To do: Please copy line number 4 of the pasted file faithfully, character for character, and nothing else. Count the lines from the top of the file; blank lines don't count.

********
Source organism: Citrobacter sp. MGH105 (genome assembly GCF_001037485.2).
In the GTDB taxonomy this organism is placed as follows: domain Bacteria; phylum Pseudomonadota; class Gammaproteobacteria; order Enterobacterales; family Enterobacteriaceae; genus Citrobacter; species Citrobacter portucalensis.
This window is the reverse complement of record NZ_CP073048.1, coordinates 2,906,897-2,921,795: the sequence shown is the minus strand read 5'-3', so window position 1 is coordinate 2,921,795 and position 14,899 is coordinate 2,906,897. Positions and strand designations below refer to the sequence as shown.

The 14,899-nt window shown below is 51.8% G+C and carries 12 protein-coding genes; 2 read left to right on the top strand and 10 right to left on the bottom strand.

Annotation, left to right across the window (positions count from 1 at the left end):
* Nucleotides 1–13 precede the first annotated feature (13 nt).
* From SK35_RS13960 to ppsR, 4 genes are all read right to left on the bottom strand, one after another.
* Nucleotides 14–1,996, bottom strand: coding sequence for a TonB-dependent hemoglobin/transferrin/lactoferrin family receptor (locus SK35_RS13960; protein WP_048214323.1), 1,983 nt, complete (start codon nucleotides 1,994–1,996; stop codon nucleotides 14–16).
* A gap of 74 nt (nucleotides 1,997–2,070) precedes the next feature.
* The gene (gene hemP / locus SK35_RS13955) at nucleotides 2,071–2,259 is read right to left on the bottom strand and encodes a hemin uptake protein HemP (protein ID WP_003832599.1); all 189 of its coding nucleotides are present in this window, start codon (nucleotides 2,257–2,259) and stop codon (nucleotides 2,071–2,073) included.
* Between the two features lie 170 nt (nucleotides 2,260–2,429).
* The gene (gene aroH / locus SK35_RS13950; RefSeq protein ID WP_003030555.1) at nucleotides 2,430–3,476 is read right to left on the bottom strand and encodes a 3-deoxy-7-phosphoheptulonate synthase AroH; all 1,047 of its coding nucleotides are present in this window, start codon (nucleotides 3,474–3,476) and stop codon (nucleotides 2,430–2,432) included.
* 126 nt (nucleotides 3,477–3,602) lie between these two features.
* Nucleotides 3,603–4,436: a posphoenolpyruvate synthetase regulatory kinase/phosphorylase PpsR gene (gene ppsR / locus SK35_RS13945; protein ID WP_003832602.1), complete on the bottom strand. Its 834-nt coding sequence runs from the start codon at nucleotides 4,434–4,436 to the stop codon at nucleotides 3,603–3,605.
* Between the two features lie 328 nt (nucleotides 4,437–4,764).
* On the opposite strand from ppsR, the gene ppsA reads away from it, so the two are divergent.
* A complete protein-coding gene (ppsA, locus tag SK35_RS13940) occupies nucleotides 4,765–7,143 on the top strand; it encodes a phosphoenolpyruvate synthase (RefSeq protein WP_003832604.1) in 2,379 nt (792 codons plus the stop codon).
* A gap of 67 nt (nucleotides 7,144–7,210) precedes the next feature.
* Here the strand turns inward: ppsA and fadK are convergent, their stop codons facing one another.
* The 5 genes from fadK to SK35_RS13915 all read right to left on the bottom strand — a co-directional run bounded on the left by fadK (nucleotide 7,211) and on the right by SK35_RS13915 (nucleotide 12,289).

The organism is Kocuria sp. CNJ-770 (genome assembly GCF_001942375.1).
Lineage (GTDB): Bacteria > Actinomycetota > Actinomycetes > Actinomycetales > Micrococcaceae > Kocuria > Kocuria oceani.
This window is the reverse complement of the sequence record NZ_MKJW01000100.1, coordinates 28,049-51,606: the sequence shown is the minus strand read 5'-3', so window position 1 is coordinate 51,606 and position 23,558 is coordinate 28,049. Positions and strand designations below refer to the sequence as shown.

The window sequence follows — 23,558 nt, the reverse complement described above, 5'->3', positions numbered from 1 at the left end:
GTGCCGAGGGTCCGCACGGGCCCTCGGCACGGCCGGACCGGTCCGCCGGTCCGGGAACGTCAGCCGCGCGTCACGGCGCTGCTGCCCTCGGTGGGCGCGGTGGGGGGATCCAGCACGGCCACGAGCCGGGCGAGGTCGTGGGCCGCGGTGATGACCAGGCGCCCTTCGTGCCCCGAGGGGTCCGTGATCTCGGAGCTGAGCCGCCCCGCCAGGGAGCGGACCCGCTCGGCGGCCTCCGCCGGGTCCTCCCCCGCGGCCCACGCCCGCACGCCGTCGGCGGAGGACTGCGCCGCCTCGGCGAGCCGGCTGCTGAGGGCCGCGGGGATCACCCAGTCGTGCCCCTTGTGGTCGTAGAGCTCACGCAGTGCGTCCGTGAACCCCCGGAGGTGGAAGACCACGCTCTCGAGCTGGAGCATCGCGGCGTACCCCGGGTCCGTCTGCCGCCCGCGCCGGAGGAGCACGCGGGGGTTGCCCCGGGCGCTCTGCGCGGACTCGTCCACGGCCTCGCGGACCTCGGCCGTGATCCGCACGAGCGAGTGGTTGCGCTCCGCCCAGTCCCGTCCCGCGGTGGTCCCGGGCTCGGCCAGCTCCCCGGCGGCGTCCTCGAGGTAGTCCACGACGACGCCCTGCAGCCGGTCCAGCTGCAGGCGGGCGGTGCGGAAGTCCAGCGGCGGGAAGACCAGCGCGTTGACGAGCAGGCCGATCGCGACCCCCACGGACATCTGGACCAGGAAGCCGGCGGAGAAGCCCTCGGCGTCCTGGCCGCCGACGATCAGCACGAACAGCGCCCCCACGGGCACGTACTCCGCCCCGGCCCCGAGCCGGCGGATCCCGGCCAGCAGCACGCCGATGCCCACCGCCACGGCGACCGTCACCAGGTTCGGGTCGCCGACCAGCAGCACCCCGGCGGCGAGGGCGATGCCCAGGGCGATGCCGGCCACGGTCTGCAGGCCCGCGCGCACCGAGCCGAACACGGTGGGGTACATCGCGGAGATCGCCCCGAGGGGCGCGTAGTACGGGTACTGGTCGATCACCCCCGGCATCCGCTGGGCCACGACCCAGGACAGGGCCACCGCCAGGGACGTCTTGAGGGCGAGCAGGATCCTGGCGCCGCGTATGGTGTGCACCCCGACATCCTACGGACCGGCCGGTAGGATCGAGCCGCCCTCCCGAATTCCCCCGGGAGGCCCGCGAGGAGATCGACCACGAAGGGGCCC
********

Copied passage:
The 14,899-nt window shown below is 51.8% G+C and carries 12 protein-coding genes; 2 read left to right on the top strand and 10 right to left on the bottom strand.